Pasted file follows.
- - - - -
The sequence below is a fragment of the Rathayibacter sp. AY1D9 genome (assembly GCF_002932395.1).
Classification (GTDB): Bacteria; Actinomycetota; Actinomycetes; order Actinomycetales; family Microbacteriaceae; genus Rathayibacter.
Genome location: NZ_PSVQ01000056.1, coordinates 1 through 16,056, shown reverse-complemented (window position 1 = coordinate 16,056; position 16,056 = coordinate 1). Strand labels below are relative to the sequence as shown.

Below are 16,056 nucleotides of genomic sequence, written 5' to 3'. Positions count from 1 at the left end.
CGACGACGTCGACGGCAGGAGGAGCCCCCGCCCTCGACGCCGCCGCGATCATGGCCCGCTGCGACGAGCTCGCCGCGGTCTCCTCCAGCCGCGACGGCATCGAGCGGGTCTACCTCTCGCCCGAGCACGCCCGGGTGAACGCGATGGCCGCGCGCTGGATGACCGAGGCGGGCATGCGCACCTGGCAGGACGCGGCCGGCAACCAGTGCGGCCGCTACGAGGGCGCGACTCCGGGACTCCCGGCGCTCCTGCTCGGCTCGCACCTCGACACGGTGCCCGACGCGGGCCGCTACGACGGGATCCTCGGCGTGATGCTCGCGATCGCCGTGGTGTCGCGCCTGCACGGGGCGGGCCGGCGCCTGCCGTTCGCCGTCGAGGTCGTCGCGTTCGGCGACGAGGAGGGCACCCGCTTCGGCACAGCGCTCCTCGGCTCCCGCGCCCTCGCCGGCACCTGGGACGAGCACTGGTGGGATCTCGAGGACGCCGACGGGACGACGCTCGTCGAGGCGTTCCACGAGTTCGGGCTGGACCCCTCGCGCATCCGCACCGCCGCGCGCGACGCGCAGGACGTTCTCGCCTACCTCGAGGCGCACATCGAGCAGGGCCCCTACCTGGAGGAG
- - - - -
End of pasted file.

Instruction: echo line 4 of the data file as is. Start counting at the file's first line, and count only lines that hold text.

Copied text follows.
Below are 16,056 nucleotides of genomic sequence, written 5' to 3'. Positions count from 1 at the left end.